Friday, December 31, 2010

Slaving away in the engine room

We haven’t done it for a couple of years now but for several years we spent the September long weekend on the Churchill River with our good friends Doug and Joanne.  Doug always referred to his role as “slaving away in the engine room” and the phrase has stuck in our vocabulary.

With all due respect to Doug, the engine room duties on a 16 foot Lund were relatively benign.  Occasionally he had to pull twice on the starting cord or maybe pump the primer bulb a few extra times after we switched tanks.  But he did a fine job and he did it with style as the picture above attests.  He’s already volunteered for engine room duty on Gray Hawk but I’m not sure he knows what he’s getting into.

In the last two days I’ve changed the fluids in both propulsion engines.  The genset in the middle of the picture above is still untouched but it’s next on my hit list.  I waited to do the fluid changes until some parts arrived from the east coast.  If you look closely in the picture you can see an engine oil filter sticking out on the port engine (the one on the right in the picture).  Somebody has changed the original canister and element filter to a spin-on type on both engines.  When they did that they mounted the filter on the starboard side in such a manner that it was rubbing against a raw water cooling hose.  That and some other leakage around the raw water lines made me think that I should just change all the raw water hoses so I was waiting for those parts to arrive before I tore into the engines.

When we attended the working boat show in November I got introduced to AWAB hose clamps.  They are obscenely expensive but I think they are actually a significantly better clamp than the regular old gear clamp.  They are certainly much heavier construction and the fact that the inner surface is completely smooth seems to me to make sense that they would clamp more evenly and securely.  And it’s only money, right?  So now every one of those hoses that is exposed to raw water has a clamp on it that costs in the neighbourhood of 4 bux per.  (I found a cheaper source than West Marine who want $5.94 per)

During the coolant change I discovered that the zincs on the oil coolers and the raw water cooler were pretty well completely consumed.  For those of you who don’t know, salt water boating depends in large part on zinc smelting.  I hope there is a good worldwide supply of zinc, there must be because it is relatively cheap.  There must be literally hundreds of thousands of tonnes of zinc lying on the ocean floor, if not more than that. 

The reason zinc is so important is something called the noble hierarchy of metals.  It’s a subject for a week long seminar which I am in no way qualified to teach but the five minute explanation follows.  When you immerse different metals in salt water they behave like a giant battery.  I don’t really understand what goes on inside a lead acid battery either but in layman terms electricity causes the lead to go into solution.  When it comes back out of solution it releases electrical energy which you can then use to start your car.  Similarly on a boat differences in electrical potential can cause your hull fittings to go into solution in the ocean.  This is bad.  Particularly so if its an important fitting like your prop shaft or your rudder or some underwater through hull that decides to dissolve.  And this is not some abstract problem.  There are abundant stories of hoses falling off the sides of hulls after the through hull dissolved because the owner did something stupid.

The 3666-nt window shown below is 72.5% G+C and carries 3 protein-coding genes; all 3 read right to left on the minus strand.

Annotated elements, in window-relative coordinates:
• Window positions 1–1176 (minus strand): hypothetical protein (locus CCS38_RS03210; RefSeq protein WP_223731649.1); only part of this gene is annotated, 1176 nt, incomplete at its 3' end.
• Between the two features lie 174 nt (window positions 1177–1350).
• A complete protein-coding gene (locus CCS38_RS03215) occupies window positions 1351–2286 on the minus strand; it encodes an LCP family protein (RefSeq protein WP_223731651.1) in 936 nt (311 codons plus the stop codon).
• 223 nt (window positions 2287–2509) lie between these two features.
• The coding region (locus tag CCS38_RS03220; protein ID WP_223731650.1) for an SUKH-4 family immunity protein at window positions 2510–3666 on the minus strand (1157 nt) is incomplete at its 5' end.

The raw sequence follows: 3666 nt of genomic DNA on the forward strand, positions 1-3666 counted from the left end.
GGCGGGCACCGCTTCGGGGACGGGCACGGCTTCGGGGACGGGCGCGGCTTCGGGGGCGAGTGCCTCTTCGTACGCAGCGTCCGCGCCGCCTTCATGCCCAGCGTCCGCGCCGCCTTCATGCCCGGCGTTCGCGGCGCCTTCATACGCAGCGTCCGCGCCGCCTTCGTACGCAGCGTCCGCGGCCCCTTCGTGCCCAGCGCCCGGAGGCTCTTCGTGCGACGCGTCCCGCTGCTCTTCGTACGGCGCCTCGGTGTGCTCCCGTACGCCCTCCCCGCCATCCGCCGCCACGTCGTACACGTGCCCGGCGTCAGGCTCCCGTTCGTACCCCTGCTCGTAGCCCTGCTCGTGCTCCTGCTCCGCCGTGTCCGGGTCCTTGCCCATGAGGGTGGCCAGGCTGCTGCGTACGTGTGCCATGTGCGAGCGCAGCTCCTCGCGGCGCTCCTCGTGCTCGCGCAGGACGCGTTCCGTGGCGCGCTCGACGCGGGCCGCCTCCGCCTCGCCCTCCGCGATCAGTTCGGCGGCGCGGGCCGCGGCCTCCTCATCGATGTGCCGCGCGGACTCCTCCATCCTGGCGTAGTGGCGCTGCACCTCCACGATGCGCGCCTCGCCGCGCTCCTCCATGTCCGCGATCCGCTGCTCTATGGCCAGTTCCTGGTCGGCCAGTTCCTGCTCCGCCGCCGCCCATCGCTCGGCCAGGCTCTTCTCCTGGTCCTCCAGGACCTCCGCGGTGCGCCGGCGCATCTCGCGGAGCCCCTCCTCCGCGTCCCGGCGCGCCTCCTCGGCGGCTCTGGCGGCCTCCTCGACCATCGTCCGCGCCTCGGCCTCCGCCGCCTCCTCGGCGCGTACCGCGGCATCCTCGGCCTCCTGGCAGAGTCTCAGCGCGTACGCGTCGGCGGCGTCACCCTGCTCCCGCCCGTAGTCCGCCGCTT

The metal part that gets dissolved is called the anode.  Some metals are much more susceptible to being dissolved.  Those metals are termed “less noble”.  Conversely some metals are much less likely to be harmed and they are termed “more noble”.  Zinc happens to be way down on the nobility pecking order. 

The reason zinc is so important on the boat is that galvanic nobility is like the schoolyard pecking order.  The biggest, toughest kid picks on the next toughest kid and so on down to you cowering in the corner waiting to be picked last for soccer.  Zinc is the kid in the corner and as long as the zinc is around all the other metals have somebody to pick on so they don’t get dissolved.  Which is why it is imperative that a boat in salt water have lots of zinc hanging on it.  

If you look back to the photos from the haulout you might be able to see the big zinc plates hanging underwater on the port side and on the transom.  In theory all of those plates are bonded with a low resistance path to all metal on the boat.  That means wires from every through hull to a common bonding strip as well as wires from the rudder shafts, prop shafts, engine blocks, etc etc.  In practice wires have resistance so nothing is perfect and you should have extra zinc wherever any metal touches salt water which is why the pencil zincs are located directly in the oil coolers and heat exchangers.  If you don’t have adequate protection in a heat exchanger for example the copper coils can get pinholes which would let salt water into the oil.  That would be really bad so we won’t go there.

Last night I phoned Gray Hawk’s two immediate previous owners.  George, the immediately preceding owner, is coming for a visit today but I think the owner prior to him will be more of a mechanical resource.  We must have talked for an hour last night and I’m not a phone talkative kind of guy.  He did a lot of work on the boat and he still is completely in love with it.  He has a 53 Defever now but he told me he would still prefer to have this one if his wife would let him.  Evidently she likes to entertain large crowds and I can see where more than about 6 people onboard Gray Hawk would get crowded fast.